Preview of The Citadel at Norðvörn powered by DFRPG

I had the uncommon luck to get a very advance copy of The Citadel at Norðvörn and Douglas Cole graciously allowed me to publish a short article to provide you with a first look at his newest Kickstarter offering. Though something tells me his reason for that might not have been to boost the page-views of my blog…

First things first: this is a spoiler-free preview. You can read on without having to fear that I reveal the big plot behind it all. Indeed, it may come as a surprise to you that there is a larger plot in a setting book. After all GURPS Dungeon Fantasy Setting – Caverntown – a clear inspiration for this volume – doesn’t have dangling plot hooks all over it. The Citadel does, however, and the overarching developments are quite interesting, involving multiple dangerous factions that plan to bring the Northland down.

It is left to the GM to arrange the discovery of each and every clue themselves, though. This is not a pre-scripted adventure and player characters might well go on a quest in the service of one of the more villainous characters without realising it until later. Not exactly something for utter novices in the art of game-mastering and a bit more on the roleplayey side of things tan dungeon-delving. On currently seventeen pages, the author gives us the main villain plot and who is directly or indirectly involved in it, as well as several related adventure seeds. The seeds are relatively short, but hey, that’s a stretch goal, right? You know what you have to do.

The plot is not the main purpose of a setting book, however, and the larger part (about 75 pages as of now) is made up of detailed descriptions of the citadel city of Norðvörn and the surrounding lands, including to some degree what lies beyond Audreyn’s Wall. All those dragon-gods of yore sure did leave a lot of treasure lying around.

The civilised lands are organised similarly to the description of Isfjall in Lost Hall of Judgment. Only instead of 18 pages you get 26 for Norðvörn, 8 for Áinferill and 6 for Löngbrú. The rest are for smaller sample villages and the destroyed outpost of Elskaðr. The author really manages to make each of these come alive and differentiate them enough to avoid blurring them in players’ minds.

Each of the bigger places has its history, geography and main features detailed. Law and Order, resources, magic, and important social groups as well as notable residents round that off. There are also sections on shopping and services – a bit less detailed than in Caverntown, but it’s still more than enough for most tastes. Most importantly, there are taverns and inns. What better place to make the party meet up? Unless you want to use one of the adventuring hooks provided to introduce your newly-minted DF heroes to the setting.

The really interesting bits are the interspersed parts about Norse-inspired laws, customs and preferences, though. Especially the festival section is fun and not quite the same as in Hall of Judgment. It’s in these cultural sections where Douglas Cole really gives Sean Punch a run for his money.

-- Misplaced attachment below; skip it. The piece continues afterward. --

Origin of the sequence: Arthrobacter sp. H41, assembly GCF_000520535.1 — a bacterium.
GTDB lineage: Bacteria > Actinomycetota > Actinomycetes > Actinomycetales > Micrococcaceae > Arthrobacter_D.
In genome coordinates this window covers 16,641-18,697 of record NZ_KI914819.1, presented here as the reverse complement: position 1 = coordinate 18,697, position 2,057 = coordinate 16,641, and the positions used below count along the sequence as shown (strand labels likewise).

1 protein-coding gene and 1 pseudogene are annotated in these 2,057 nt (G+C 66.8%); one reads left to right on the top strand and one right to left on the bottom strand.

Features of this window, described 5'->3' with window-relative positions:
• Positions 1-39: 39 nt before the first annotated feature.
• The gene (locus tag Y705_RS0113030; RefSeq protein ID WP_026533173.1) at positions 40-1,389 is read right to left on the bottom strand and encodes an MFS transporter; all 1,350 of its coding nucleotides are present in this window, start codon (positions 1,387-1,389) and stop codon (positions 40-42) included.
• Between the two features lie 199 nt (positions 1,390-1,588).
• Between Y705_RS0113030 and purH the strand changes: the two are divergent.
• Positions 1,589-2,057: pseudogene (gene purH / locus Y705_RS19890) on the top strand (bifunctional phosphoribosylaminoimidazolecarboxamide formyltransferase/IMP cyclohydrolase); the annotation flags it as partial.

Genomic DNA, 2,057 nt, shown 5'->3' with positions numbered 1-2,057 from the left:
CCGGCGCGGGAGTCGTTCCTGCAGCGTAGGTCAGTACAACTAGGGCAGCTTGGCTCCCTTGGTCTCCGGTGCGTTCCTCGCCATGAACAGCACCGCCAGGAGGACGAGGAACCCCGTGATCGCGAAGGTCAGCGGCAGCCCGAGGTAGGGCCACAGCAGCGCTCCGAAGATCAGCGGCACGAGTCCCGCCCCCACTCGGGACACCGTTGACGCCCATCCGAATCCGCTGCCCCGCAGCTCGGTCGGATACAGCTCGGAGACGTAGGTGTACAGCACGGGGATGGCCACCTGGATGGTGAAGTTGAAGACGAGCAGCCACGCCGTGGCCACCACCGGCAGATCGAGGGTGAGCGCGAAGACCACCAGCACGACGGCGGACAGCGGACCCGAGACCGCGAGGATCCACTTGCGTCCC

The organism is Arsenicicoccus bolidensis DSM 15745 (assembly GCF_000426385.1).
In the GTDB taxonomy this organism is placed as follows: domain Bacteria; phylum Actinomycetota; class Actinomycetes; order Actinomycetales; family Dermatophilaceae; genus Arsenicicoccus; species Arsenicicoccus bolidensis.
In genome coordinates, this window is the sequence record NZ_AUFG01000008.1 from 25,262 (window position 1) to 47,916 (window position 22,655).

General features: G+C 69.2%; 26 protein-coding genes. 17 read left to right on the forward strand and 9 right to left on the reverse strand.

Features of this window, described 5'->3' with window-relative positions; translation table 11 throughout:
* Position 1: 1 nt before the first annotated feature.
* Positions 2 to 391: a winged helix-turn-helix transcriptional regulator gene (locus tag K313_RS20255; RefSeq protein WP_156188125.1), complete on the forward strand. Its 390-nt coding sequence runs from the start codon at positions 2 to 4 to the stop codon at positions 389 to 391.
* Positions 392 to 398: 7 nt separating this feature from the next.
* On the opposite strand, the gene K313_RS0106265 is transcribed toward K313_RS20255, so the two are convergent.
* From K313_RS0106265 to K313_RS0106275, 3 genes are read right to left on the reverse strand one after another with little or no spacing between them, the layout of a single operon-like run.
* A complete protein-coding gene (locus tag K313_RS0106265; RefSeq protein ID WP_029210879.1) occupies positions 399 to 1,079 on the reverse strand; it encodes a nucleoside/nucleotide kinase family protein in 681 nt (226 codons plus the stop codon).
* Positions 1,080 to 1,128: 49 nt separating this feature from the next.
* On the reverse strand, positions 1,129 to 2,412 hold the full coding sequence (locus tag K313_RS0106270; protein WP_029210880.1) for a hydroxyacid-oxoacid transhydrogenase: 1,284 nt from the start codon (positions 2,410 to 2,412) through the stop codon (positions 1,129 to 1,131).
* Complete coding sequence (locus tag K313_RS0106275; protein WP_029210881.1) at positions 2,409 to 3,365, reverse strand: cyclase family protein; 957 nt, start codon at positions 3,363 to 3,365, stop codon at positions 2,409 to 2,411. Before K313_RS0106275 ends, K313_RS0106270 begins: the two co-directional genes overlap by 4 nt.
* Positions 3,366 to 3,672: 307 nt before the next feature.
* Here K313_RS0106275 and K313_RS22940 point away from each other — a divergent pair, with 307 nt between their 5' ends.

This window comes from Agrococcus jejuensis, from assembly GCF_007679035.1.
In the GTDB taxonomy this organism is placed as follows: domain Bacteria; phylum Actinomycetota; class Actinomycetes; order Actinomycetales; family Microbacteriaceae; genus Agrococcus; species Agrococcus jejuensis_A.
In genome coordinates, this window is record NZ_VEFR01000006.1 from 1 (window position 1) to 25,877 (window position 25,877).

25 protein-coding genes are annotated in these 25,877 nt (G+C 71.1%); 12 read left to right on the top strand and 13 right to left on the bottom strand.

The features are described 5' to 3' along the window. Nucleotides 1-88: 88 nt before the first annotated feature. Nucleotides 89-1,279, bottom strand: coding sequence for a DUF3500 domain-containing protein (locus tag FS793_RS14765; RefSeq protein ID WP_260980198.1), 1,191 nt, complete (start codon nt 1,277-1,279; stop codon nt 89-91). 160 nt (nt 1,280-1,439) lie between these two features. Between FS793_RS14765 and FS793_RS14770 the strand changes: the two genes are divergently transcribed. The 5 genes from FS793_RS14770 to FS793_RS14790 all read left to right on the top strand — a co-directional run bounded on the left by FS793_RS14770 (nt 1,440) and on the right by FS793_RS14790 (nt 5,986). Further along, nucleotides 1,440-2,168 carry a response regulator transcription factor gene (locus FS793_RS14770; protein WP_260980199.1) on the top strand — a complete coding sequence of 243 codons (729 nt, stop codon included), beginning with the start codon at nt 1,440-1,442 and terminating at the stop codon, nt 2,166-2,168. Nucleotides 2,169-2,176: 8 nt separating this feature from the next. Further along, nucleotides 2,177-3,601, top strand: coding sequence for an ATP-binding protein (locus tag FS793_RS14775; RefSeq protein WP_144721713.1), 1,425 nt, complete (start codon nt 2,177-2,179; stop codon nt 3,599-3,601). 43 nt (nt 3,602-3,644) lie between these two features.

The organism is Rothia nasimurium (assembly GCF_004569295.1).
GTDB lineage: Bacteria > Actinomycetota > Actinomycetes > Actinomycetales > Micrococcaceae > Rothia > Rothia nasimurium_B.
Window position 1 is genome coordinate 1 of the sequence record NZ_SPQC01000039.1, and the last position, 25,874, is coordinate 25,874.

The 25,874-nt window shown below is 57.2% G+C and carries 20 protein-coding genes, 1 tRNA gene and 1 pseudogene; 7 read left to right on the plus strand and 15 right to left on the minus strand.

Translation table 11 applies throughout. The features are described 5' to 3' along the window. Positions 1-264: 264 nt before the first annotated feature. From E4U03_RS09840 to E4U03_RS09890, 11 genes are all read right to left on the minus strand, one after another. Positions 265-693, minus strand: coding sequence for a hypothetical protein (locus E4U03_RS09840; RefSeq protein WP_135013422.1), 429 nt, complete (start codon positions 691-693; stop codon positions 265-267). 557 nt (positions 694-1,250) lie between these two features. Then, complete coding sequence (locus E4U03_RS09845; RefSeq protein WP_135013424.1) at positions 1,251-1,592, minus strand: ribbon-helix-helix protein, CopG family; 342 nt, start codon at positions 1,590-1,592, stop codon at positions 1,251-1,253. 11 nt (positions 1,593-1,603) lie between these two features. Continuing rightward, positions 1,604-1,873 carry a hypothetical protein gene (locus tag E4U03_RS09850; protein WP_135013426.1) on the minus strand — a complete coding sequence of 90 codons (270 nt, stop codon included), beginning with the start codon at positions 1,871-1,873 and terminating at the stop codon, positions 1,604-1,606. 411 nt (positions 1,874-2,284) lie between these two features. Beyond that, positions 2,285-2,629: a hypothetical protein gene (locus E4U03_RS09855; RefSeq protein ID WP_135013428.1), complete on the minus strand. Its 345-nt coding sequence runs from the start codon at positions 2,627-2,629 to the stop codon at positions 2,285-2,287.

In addition to information on NPCs in the town sections, there’s also a whole chapter of more in-depth information that is still unfinished. Same goes from the bestiary, which includes some of the foes from Hall of Judgment and keeps the same one-page monster style.

Art is, of course, still a work in progress, but what I’ve seen looks good and certainly up to the standards of Hall of Judgment and the Dungeon Fantasy Boxed Set (reprint also on Kickstarter, at the moment). It’s not quite as good as the really big productions from Wizards of the Coast or Paizo, but it gets close enough. No maps yet, though – something that will hopefully change soon!

Writing is good with the asides typical for a Dungeon Fantasy product. I still like Sean Punch’s acerbic wit better than Douglas Cole’s more down-to-earth humour, but you mileage may vary.

On the whole, the book looks extremely promising and will tickle your fancy if you are at least somewhat interested in Norse-inspired fantasy. Hopefully we will get an overview of the whole realm of Torengar some time in the future, but on the savage northern frontier The Citadel at Norðvörn will soon serve as a fine entry point for any adventurer worth their salt.

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Dungeon Fantasy RPG Goodness at Kickstarter

There’s more DFRPG stuff going on at Kickstarter than I would have dreamt after the disappointing news about the discontinuation of the line last year.

First off, Steve Jackson game is not only raising money for reprinting the boxed set, but also for making a second Monsters volume. While this is still in the same weight class as the Monsters book from the boxed set (a bit underweight actually, but there are stretch goals) it has one big advantage: Actually good full-colour illustrations. As noted in my review of the matter the art in the first Monsters book was one of the big letdowns of an otherwise excellent effort at an all-in-one boxed set. The art samples on the kickstarter page show that SJGames is doing its best to remedy that. Be sure to back this book, which is not scheduled for regular distribution!

Another – not quite as surprising – kickstarter is Douglas H. Cole’s The Citadel at Norðvorn, which is going to remedy another short-coming of the DFRPG line, namely that there’s no canon setting. Taking place in the same world as Cole’s excellent Lost Hall of Judgment I’m having high hopes for this. Cole has shown he knows what you need to make a setting interesting. The only reason not to back this one is if you really don’t like Norse-inspired fantasy. And even then you might make an exception.